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. Last Updated: 07/27/2016

Winning the Postpeace War

On Tuesday, President Boris Yeltsin, in his usual unambiguous style, made clear to everyone the real meaning of the peace accord that was signed July 30. This agreement was not, as many have claimed, a "face-saving formula" or a "fudge" to enable Russian troops to withdraw from Chechnya. From the Russian point of view, the Grozny agreement means the disarmament of Chechen detachments, which should in turn mean the end of Dzhokar Dudayev's independent Chechen state. And this is exactly how Moscow intends to proceed with implementation of the accord.


For Russia's ruling elite, an independent Chechnya is absolutely unacceptable since it contradicts Russia's long-term interests. This opinion has been repeatedly expressed in public by Russian officials of widely differing political backgrounds, from Yeltsin and the "dovish" Prime Minister Viktor Chernomyrdin to Yeltsin's "hawkish" chief of security, General Alexander Korzhakov.


Now, in the middle of August, Russia's position remains the same as it was last December when Yeltsin sent the Russian Army into Chechnya. From time to time, the methods by which the administration is trying to achieve its goals in Chechnya change, but the goals themselves remain constant. The conflicts between the "parties of peace and war" in the Kremlin that are so widely discussed in the press, are essentially superficial, tactical disputes. That is why the sacking of Federal Counterintelligence Service chief Sergei Stepashin and Interior Minister Viktor Yerin, whom the liberal press hold responsible for the military incursion into Chechnya, has not led to any real policy changes.


This week, Yeltsin once again stated that the Chechen "bandits" will be disarmed, and Chernomyrdin backed him 100 percent. Moreover, they obviously made their statements independently, and not under pressure from the last of the remaining "bad boys," Defense Minister Pavel Grachev, who is now on vacation. The theory that one or another insider group -- either the "party of war" or the "party of peace" -- was manipulating the president at one time or another was always purely an invention.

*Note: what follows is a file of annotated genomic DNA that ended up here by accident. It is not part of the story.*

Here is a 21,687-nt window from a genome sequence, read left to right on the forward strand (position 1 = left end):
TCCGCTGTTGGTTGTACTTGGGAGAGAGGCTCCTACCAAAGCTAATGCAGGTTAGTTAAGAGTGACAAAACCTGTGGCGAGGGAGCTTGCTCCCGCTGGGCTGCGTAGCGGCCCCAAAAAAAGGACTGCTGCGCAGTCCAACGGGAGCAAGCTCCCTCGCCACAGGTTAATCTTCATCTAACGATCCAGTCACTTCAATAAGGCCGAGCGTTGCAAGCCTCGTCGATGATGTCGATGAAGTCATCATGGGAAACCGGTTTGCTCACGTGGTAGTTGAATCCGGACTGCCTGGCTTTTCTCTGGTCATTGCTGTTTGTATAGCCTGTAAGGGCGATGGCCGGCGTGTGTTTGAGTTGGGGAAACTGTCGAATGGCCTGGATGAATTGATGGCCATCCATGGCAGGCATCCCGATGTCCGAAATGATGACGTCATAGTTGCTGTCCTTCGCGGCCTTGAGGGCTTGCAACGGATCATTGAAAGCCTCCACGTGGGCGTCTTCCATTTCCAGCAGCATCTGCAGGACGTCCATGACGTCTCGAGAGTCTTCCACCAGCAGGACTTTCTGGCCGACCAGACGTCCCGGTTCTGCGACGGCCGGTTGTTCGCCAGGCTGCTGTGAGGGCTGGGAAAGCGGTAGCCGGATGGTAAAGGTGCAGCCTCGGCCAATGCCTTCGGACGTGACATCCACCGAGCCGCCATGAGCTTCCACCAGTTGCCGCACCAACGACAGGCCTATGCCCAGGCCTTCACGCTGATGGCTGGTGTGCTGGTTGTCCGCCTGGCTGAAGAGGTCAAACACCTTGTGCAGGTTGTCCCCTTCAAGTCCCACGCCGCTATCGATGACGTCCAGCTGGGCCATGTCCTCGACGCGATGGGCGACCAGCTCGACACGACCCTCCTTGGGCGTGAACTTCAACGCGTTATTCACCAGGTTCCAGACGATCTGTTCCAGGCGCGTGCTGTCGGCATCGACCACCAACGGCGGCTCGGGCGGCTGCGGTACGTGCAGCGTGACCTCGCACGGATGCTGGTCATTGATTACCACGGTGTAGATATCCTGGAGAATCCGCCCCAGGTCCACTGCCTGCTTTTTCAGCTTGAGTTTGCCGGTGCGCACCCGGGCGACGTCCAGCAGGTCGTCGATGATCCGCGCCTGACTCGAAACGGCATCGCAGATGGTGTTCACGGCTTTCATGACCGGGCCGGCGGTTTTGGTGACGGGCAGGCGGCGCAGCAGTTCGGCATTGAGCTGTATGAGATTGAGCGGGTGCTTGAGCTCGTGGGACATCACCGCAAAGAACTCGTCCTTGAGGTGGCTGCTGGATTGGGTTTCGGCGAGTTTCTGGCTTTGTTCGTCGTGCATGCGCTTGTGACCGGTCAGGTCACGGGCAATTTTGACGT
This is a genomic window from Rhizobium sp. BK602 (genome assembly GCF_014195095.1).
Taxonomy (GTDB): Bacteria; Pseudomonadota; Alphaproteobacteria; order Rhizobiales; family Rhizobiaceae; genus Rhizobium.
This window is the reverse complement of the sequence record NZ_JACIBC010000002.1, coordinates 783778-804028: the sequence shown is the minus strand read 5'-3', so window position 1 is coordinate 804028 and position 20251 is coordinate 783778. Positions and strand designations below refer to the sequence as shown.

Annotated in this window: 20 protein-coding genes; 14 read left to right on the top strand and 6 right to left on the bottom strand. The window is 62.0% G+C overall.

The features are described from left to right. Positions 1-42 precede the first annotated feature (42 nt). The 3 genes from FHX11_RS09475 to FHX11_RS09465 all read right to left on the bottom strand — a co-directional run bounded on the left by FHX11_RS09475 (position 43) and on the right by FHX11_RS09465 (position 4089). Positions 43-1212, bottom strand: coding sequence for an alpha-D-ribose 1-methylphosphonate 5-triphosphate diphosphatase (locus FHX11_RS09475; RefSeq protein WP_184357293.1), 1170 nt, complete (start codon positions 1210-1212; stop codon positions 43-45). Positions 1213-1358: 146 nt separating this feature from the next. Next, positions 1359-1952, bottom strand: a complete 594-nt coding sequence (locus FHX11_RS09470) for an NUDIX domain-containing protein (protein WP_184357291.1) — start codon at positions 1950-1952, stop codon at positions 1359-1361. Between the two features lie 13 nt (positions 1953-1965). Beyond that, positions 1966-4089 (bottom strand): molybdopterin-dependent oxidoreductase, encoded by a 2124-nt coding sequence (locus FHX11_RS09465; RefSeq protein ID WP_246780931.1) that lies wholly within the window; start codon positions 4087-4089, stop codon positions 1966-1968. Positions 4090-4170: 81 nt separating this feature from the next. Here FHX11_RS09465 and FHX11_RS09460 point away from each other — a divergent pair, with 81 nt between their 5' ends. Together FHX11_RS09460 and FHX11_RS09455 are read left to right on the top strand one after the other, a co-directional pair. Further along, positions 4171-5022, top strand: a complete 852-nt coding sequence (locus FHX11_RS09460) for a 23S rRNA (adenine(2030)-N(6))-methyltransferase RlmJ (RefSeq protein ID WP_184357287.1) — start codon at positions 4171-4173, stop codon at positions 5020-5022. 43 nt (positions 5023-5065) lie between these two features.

During the course of the peace process that began in mid-July after the attack on Budyonnovsk, the Russian leadership has accomplished most of its true goals. The Chechens have agreed to disarm and in doing so have voluntarily acknowledged that their units are illegal. The legal status of Chechnya remains unchanged: It is an integral part of the territory of the Russian Federation. And in exchange for these concessions, Moscow merely agreed to withdraw some of its forces from Chechnya.


The reason for the Chechens' sudden agreeableness is that legal contracts are not really considered important in the North Caucasus. In this region, as in Russia generally, legitimacy usually comes from the muzzle of a Kalashnikov. Dudayev and many of his commanders never intended to disarm. They simply needed a break from the offensive that the Russians waged in May and June.


But the Chechens did not realize that in the West, a signed agreement is an important thing. Moscow has already received its reward for its good behavior in Chechnya in the form of a very advantageous temporary agreement on partnership with the European Union. Renewed military action in Chechnya will most likely not seriously change the West's position since it will have a solid, legal basis -- "necessary measures" to liquidate isolated "illegal armed formations" violating the peace accord.


All the recent actions by the Russian forces in Chechnya, including the partial withdrawal of troops from populated areas, are preparations for a change of tactics. Russian generals are concentrating their forces for carrying out strikes against isolated, "unreconciled" Che-chen units. Small outposts in villages are vulnerable because Chechen women can cut them off, allowing Chechen fighters to penetrate the village and take Russian troops hostage. It is even possible that in some Chechen towns, the military authorities will tacitly allow a return to the lawlessness of the 1991-94 period so that local civilians will invite Russian forces to return.


While liquidating the "bad" Chechens, Moscow will simultaneously try to pursue dialogue and cooperation with the "good" Chechens, including some field commanders and the Che-chen chief of staff, Aslan Maskhadov. The Kremlin still has not decided who will run Chechnya after Dudayev, but it is actively looking for an appropriate candidate.





Pavel Felgenhauer is defense and national security editor for Segodnya.